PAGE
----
Patients with multiple sclerosis or another neurological diagnosis often can continue to drive, allowing them to keep a level of independence, following an assessment and any modifications or restrictions.
Patients with multiple sclerosis (MS) or another neurological diagnosis often can continue to drive, allowing them to keep a level of independence, once an assessment is conducted and any modifications and restrictions are adopted.
Driving with MS can become difficult due to manifestations of the disease ranging from arm and leg weakness to medication-related cognition issues and drowsiness.
Norton Healthcare offers a comprehensive driving assessment with a referral from a neurologist, primary care provider or other medical professional.
The Norton Hospital Driving Assessment Program is staffed by a licensed occupational therapist certified in driving rehabilitation and stroke rehabilitation who is also a low-vision specialist.
“The assessment isn’t designed to take a person’s independence away. It is designed to help maintain a level of autonomy and keep the patient and those around them safe,” said Keegan Humphrey, occupational therapist with the program. “We will work with each patient and their families to develop an individualized treatment plan, to increase skills for safe driving with or without adaptive equipment.”
Many states rely on drivers to disclose symptoms that could impact their driving. Failure to do so could result in legal penalties and denial of insurance claims.
“Many patients know they are unable to drive, while others aren’t sure,” said Geeta A. Ganesh, M.D., MPH, neurologist and MS specialist at Norton Neuroscience Institute.
Multiple accidents, near-misses and moving violations are obvious signs driving is a problem. If someone does not want to be a passenger in your car, that’s a sign that you may not be a good driver, according to Dr. Ganesh.
Assessing an MS patient’s ability to drive safely
The assessment consists of two parts. The first is a clinical evaluation to assess the patient’s vision, cognitive abilities and physical functioning skills. The second is a behind-the-wheel assessment in the specially equipped Norton Hospital Driving Assessment Program vehicle. The car has been modified to add a spinner knob, extra hand controls, a left-foot accelerator and a turn signal crossover that allows the driver to activate it with the right hand.
“The assessment will evaluate the patient’s ability to operate the vehicle. For example, does the patient observe traffic signs or lights? Does the patient confuse brake and gas pedals? Does the patient have an appropriate reaction time when identifying obstacles and hazards on the road? If applicable, can the patient use high-tech equipment or visual-assistive devices?” Keegan said.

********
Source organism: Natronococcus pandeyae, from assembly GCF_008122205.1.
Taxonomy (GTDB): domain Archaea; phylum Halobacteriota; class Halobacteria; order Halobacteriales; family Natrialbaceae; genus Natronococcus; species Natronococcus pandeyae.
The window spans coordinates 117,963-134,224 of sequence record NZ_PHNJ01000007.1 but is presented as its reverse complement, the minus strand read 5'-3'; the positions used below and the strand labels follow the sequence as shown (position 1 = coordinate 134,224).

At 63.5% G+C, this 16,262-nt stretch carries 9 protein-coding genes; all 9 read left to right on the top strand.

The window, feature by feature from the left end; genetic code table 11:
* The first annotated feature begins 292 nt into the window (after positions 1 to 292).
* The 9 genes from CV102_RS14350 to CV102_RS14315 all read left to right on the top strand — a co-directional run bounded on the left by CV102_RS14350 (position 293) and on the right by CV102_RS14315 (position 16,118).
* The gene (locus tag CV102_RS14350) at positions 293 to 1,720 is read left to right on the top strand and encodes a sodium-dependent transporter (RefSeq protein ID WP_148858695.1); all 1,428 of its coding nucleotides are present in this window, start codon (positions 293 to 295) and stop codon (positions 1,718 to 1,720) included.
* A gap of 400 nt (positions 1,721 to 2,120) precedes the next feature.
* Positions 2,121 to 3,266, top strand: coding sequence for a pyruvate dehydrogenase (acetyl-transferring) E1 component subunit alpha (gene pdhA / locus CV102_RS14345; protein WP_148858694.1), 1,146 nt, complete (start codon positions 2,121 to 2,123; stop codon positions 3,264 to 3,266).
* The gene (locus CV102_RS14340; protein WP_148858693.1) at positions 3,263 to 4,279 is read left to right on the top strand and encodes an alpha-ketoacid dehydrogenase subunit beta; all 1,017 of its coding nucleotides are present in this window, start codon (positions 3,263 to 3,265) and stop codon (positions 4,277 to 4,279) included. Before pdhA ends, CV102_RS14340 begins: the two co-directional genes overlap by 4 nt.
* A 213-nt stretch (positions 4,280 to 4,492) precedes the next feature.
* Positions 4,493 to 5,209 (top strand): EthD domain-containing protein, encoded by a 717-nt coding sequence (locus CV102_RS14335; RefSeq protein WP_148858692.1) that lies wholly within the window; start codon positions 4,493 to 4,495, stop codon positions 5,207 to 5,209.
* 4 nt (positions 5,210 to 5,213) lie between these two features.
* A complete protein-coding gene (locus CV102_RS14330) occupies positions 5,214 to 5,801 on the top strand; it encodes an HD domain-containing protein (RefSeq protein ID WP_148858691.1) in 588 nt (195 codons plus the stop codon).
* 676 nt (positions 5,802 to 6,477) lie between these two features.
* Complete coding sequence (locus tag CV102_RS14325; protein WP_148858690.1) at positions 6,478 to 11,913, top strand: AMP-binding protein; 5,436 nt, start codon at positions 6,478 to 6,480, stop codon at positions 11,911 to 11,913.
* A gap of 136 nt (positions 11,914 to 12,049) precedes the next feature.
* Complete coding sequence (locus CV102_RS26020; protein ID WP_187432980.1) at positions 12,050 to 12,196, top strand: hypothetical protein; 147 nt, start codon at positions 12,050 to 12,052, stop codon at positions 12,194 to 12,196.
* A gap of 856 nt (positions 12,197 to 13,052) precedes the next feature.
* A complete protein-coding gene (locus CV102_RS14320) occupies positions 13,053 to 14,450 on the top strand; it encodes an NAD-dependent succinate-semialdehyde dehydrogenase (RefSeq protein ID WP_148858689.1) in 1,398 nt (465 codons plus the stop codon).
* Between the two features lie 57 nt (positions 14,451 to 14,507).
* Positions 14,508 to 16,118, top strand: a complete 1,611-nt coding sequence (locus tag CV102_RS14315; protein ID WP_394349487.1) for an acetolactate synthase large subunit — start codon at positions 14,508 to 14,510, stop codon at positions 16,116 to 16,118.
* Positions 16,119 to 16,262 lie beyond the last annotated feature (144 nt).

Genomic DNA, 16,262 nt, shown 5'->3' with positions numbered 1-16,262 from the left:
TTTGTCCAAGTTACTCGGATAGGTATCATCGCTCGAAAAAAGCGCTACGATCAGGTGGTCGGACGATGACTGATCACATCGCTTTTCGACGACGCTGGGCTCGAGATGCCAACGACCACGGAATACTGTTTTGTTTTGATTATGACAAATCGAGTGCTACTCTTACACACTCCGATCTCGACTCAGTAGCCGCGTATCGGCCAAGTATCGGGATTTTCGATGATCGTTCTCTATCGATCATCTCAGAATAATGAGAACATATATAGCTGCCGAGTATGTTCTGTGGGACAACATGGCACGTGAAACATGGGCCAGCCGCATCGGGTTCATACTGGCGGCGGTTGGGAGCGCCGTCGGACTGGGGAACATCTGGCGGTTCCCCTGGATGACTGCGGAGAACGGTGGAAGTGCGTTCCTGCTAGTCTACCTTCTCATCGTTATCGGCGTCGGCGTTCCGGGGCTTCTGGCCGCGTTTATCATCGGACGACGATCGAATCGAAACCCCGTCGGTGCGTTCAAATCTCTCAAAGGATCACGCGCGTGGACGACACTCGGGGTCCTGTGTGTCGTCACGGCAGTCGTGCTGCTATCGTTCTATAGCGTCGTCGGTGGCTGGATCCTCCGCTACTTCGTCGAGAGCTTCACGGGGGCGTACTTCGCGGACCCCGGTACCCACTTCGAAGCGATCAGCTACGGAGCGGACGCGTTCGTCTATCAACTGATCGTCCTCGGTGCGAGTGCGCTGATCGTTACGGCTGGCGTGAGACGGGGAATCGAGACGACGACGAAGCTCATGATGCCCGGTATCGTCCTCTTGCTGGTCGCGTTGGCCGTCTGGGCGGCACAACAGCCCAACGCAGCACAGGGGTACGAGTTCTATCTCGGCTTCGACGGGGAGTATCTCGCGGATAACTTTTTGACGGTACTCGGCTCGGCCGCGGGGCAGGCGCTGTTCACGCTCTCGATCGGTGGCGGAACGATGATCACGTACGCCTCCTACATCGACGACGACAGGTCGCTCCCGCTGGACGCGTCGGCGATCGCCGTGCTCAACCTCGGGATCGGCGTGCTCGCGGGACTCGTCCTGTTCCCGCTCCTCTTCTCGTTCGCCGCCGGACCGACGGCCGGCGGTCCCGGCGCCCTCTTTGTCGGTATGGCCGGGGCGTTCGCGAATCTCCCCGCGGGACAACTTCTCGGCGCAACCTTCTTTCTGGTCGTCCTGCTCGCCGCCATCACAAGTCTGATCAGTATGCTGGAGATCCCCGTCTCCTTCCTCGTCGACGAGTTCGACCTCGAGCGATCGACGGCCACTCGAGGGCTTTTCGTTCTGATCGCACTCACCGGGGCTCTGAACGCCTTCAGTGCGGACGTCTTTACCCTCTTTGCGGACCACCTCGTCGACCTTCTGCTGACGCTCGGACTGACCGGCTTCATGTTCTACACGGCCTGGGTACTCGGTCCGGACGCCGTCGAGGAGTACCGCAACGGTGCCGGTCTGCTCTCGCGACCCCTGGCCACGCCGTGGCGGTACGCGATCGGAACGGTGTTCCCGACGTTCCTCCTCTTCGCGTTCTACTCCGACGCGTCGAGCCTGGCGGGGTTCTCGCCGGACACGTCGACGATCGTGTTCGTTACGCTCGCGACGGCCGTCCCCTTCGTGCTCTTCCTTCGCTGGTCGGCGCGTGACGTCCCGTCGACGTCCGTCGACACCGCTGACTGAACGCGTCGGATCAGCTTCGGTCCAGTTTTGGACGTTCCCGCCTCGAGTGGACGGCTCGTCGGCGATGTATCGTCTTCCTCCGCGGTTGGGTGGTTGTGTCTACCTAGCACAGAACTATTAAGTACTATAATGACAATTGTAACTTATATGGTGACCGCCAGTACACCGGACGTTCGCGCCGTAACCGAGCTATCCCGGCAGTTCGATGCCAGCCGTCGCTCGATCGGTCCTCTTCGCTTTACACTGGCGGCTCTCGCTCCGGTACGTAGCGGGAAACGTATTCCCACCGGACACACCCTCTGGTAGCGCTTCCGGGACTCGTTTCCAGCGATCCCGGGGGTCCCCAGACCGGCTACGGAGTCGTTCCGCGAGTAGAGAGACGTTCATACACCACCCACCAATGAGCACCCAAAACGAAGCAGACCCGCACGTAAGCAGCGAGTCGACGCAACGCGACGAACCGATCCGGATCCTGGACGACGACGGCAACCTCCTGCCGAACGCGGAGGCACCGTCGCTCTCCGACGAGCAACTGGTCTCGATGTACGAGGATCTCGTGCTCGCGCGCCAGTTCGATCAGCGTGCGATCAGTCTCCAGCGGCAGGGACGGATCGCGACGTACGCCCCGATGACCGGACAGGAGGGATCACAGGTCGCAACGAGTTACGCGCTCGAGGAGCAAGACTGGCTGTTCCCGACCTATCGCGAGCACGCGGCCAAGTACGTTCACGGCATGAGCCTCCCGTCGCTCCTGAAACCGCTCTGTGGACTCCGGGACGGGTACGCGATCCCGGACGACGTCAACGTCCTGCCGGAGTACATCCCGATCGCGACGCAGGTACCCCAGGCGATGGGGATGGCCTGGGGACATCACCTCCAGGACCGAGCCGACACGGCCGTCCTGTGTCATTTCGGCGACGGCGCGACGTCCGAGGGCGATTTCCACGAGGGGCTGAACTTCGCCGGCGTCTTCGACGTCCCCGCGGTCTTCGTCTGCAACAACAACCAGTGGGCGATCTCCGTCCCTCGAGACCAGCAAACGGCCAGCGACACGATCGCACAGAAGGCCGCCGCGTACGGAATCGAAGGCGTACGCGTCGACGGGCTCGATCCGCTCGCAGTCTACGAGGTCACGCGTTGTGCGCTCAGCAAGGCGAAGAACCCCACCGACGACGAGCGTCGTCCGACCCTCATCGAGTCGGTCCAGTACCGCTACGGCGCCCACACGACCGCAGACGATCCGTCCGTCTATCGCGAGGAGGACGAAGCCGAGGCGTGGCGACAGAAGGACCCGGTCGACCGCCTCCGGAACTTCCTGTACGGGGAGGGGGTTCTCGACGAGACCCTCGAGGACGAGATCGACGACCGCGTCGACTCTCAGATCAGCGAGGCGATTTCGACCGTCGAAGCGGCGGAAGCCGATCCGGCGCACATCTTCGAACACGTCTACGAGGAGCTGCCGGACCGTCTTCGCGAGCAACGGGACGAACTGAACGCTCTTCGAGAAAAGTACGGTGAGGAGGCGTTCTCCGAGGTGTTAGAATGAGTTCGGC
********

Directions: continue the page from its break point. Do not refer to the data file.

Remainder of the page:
After the behind-the-wheel test, the results and areas of concern are discussed with the patient and their families, and accommodations may be recommended.
State driving requirements for people with MS and other neurological conditions
In Kentucky, drivers must be seizure-free for 90 days to drive and have visual acuity of at least 20/60 or better in at least one eye, 35 degrees of vision to the right or left of midline, and 25 degrees above or below the midpoint.
A medical review board for the state Department of Motor Vehicles has the authority to advise the Division of Driver Licensing based on the medical reports it receives about a driver.
The review board is aware of issues only when drivers self-report a seizure or other episode, or a physician, attorney, county clerk, circuit clerk or judge reports that someone is incapable of driving safely. The review board also considers a person’s ability to drive when it receives affidavits from at least two citizens stating a person is incapable of driving safely.
In Indiana, there is no seizure-free period required. If a driver fails the vision screening, they must present a statement from an eye doctor confirming their vision has been corrected to meet state requirements. In Indiana, a physician also can sign a statement saying you have a medical condition that causes a driver to appear intoxicated.
Written requests to investigate a person’s ability to drive in Indiana can come from medical professionals, law enforcement officials, court officials, a person with power of attorney, family members or any concerned citizen. The Bureau of Motor Vehicles can request additional medical information from a driver. If a driver ignores this request, the department can suspend the person’s driving privileges.